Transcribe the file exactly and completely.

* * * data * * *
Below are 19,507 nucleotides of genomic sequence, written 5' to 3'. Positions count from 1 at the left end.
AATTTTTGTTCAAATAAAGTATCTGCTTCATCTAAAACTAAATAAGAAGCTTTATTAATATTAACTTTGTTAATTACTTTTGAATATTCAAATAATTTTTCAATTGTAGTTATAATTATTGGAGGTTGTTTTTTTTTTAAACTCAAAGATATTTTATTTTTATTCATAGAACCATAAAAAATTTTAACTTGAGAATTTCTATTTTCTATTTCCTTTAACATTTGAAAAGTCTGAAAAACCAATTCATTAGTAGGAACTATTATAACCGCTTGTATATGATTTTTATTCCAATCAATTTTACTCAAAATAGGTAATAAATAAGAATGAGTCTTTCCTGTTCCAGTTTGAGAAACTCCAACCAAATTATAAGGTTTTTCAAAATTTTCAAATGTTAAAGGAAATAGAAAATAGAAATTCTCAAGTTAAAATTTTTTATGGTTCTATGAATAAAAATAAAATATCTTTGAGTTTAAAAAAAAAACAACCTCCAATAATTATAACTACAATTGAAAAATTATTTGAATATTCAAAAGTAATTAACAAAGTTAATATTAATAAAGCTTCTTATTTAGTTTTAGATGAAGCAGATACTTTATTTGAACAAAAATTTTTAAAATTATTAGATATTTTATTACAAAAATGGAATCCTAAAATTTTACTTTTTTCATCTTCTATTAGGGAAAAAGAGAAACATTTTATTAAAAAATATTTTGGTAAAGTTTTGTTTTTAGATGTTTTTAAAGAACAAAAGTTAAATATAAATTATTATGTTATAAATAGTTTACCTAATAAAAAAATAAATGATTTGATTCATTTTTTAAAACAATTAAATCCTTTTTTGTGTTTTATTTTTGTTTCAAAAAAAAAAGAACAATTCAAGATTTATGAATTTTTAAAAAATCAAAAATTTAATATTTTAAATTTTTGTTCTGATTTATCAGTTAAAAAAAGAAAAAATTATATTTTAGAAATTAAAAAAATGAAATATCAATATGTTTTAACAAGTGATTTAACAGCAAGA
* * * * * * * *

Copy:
Below are 19,507 nucleotides of genomic sequence, written 5' to 3'. Positions count from 1 at the left end.
AATTTTTGTTCAAATAAAGTATCTGCTTCATCTAAAACTAAATAAGAAGCTTTATTAATATTAACTTTGTTAATTACTTTTGAATATTCAAATAATTTTTCAATTGTAGTTATAATTATTGGAGGTTGTTTTTTTTTTAAACTCAAAGATATTTTATTTTTATTCATAGAACCATAAAAAATTTTAACTTGAGAATTTCTATTTTCTATTTCCTTTAACATTTGAAAAGTCTGAAAAACCAATTCATTAGTAGGAACTATTATAACCGCTTGTATATGATTTTTATTCCAATCAATTTTACTCAAAATAGGTAATAAATAAGAATGAGTCTTTCCTGTTCCAGTTTGAGAAACTCCAACCAAATTATAAGGTTTTTCAAAATTTTCAAATGTTAAAGGAAATAGAAAATAGAAATTCTCAAGTTAAAATTTTTTATGGTTCTATGAATAAAAATAAAATATCTTTGAGTTTAAAAAAAAAACAACCTCCAATAATTATAACTACAATTGAAAAATTATTTGAATATTCAAAAGTAATTAACAAAGTTAATATTAATAAAGCTTCTTATTTAGTTTTAGATGAAGCAGATACTTTATTTGAACAAAAATTTTTAAAATTATTAGATATTTTATTACAAAAATGGAATCCTAAAATTTTACTTTTTTCATCTTCTATTAGGGAAAAAGAGAAACATTTTATTAAAAAATATTTTGGTAAAGTTTTGTTTTTAGATGTTTTTAAAGAACAAAAGTTAAATATAAATTATTATGTTATAAATAGTTTACCTAATAAAAAAATAAATGATTTGATTCATTTTTTAAAACAATTAAATCCTTTTTTGTGTTTTATTTTTGTTTCAAAAAAAAAAGAACAATTCAAGATTTATGAATTTTTAAAAAATCAAAAATTTAATATTTTAAATTTTTGTTCTGATTTATCAGTTAAAAAAAGAAAAAATTATATTTTAGAAATTAAAAAAATGAAATATCAATATGTTTTAACAAGTGATTTAACAGCAAGA